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Horse neglect a widespread issue

Photo submitted by Connie Abbott Shown is a rescued horse in December at Connie Abbott’s residence west of Watertown.

MARIETTA — Life is challenging for horse owners and sometimes their animals, but this year has been particularly troublesome.

For the second consecutive year, hay, usually bought as winter feed for horses, is scarce and expensive in the Mid-Ohio Valley.

“Last year’s weather really relates to the problem. There was too much rainfall, the hay didn’t have a chance to cure and dry,” Ron Offenberger at Beverly Feed and Equipment said. “Horse owners are taking a beating, some are using a little more grain this year, maybe supplementing it with alfalfa pellets from out west.”

So far, the spring weather hasn’t been helpful, he said.

“The pasture hasn’t come around, they can’t live off what’s out there right now. If you look outside, the grass is just now starting to get a little greener,” he said.

Photo submitted by Connie Abbott A horse nursed back to health by Connie Abbott stands at her residence west of Watertown.

Some horses have suffered over the winter.

Jon McIntire, humane officer for the Humane Society of the Ohio Valley, said horse neglect and abuse is a widespread problem.

McIntire said he didn’t have exact numbers regarding horse neglect cases because many of the calls he receives are from well-intentioned citizens who mistake the symptoms of neglect.

“I get people calling about skinny horses, but I get there and the horse has a round bale of hay, for example. Sometimes older horses are just going to be skinny,” he said.

In other cases, however, inexperienced horse owners don’t realize what they’re getting into, or those who have had horses for a long time become the victims of changed circumstances.

“Half the time, new owners are in over their heads,” McIntire said. “They have no clue what owning a horse entails. Others, things go on in their lives, they lose awareness, they just don’t feed them.”

The hay shortage can be discouraging, he said.

“If you can’t find it, you just have to keep on looking,” he said. When considering purchase of a horse, he said, people need knowledge in advance.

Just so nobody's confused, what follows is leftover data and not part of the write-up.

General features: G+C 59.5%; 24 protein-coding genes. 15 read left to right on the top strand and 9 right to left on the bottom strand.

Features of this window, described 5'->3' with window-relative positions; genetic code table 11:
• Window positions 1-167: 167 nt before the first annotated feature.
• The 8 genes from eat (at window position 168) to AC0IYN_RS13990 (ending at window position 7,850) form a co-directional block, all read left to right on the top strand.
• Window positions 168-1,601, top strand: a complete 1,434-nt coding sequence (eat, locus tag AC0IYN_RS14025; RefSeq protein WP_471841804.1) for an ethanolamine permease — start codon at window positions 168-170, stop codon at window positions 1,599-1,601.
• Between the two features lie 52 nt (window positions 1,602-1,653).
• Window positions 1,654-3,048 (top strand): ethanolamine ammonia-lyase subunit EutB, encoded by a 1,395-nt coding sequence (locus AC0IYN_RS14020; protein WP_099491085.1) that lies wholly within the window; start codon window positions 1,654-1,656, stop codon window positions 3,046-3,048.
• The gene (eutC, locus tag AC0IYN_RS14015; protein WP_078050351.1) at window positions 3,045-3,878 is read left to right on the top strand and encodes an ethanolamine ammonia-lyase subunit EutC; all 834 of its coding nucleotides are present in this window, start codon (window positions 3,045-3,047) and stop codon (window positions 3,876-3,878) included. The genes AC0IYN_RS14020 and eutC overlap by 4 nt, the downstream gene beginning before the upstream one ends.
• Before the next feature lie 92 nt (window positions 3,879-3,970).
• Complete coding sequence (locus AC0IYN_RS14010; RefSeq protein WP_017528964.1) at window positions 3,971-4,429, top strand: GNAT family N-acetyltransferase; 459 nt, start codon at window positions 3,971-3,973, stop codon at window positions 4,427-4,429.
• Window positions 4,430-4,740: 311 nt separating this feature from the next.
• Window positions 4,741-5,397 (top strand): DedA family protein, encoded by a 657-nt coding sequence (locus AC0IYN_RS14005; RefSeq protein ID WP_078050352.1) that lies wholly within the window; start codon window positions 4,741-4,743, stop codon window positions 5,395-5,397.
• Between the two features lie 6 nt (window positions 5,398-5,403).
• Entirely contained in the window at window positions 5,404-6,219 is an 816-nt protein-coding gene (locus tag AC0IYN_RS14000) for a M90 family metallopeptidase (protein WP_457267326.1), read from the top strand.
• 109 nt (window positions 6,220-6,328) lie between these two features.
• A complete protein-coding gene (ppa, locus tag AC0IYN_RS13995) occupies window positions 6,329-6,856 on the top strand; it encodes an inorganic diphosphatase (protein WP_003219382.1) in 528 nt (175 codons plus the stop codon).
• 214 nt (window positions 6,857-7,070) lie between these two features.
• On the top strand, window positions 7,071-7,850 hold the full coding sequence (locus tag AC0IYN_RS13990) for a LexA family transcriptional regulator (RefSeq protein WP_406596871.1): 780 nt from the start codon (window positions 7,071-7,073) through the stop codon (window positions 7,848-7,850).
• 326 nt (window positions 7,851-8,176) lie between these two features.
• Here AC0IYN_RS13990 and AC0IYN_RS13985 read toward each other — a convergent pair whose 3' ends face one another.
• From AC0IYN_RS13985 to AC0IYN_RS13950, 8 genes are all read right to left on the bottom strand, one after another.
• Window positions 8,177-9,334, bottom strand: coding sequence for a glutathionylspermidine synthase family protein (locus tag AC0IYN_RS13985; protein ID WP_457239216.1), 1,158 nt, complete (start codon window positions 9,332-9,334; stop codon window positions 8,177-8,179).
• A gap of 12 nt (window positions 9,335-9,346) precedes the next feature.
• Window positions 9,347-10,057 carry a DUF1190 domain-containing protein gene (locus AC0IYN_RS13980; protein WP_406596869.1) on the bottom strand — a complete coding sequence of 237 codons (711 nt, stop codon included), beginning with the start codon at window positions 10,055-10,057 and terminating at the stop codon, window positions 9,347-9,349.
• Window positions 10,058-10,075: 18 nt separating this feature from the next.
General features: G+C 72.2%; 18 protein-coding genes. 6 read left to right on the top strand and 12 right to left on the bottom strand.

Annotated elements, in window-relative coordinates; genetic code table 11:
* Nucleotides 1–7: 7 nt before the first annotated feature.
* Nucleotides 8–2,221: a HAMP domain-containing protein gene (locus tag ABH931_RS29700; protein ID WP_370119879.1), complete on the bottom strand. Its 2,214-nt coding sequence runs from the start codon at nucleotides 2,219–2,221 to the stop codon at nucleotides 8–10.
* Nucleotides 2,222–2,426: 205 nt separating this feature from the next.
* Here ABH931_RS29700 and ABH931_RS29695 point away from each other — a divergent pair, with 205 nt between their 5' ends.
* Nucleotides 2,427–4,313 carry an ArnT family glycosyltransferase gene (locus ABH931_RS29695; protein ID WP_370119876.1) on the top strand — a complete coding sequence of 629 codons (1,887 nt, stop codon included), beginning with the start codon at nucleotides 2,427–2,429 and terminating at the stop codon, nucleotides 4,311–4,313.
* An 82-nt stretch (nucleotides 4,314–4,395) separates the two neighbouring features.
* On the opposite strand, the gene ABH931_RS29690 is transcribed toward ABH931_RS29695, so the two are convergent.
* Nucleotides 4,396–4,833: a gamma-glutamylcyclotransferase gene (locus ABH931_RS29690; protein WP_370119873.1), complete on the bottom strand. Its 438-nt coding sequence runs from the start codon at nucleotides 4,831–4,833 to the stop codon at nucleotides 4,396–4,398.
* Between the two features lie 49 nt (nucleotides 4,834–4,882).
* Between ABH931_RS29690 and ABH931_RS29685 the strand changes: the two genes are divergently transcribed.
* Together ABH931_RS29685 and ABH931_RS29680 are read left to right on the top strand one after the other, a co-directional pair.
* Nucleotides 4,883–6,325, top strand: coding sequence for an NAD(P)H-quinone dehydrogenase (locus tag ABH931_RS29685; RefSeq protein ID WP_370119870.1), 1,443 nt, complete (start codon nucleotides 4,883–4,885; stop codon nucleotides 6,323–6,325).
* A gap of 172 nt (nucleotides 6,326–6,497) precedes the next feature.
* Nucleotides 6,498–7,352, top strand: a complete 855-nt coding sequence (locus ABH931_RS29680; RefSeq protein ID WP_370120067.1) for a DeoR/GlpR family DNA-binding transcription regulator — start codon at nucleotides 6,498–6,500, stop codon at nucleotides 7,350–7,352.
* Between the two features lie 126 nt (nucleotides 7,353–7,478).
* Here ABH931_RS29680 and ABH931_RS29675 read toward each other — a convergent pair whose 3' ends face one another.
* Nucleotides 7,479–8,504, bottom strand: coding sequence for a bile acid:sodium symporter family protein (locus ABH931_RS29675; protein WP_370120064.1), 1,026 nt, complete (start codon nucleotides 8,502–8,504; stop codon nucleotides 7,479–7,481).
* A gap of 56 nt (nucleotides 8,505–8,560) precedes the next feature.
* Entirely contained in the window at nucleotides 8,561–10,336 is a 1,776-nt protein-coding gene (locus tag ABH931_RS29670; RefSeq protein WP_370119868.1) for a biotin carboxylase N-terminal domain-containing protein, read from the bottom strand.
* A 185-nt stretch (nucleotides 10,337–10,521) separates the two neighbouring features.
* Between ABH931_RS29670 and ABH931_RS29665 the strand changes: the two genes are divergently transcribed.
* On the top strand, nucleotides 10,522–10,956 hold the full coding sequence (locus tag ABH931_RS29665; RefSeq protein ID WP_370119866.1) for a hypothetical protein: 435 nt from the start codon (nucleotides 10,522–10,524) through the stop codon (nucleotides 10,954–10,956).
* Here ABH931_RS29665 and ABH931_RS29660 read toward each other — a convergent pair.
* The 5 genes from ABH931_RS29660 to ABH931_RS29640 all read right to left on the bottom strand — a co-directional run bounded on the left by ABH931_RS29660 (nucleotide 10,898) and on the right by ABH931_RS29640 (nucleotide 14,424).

“Do some research, that’s the biggest thing. If you don’t know about it, don’t buy it,” McIntire said. “People who have never had a horse might not know that you have to buy hay when it’s being cured. Now, everybody is looking for it.”

Luckily, the area has many people willing to help rescued horses.

Connie Abbott lives between Watertown and Stockport and in early December flagged three horses on a spread that were starving.

“Two came out alive, but they had to put the third one down,” she said. “I’ve volunteered for years, rescuing horses.”

Abbott said the owner was offered hay but refused it.

“It’s always worse in the winter time,” she said. “I got two a couple weeks ago, but they weren’t as bad as the ones in December.”

The horses she got in December have recovered, she said.

“I even rode one of them today, that’s how good it’s doing,” she said.

“I’m very sentimental about horses, I’ve done it all my life, broke them and trained them.”

One of the reasons she is able to help horses is that she has a regular line of supply for hay and feed, she said, and added that Beverly Feed and Equipment donated 100 pounds of feed for the horses she accepted in December.

McIntire said he is never short of people to care for the horses that are removed because of neglect or abuse.

“The horse community here has treated me awesome, there’s a surprising number of people ready to take horses,” he said. “They’re almost waiting in line. The ones who know what they’re doing, they want to help horses. It’s really no different from dogs and cats, people just want to help animals out.”

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To Report Animal Neglect or Abuse

* Washington County Dog Warden: 740-373-6623, ext. 4021.

* Humane Society of the Ohio Valley: 740-373-5959.

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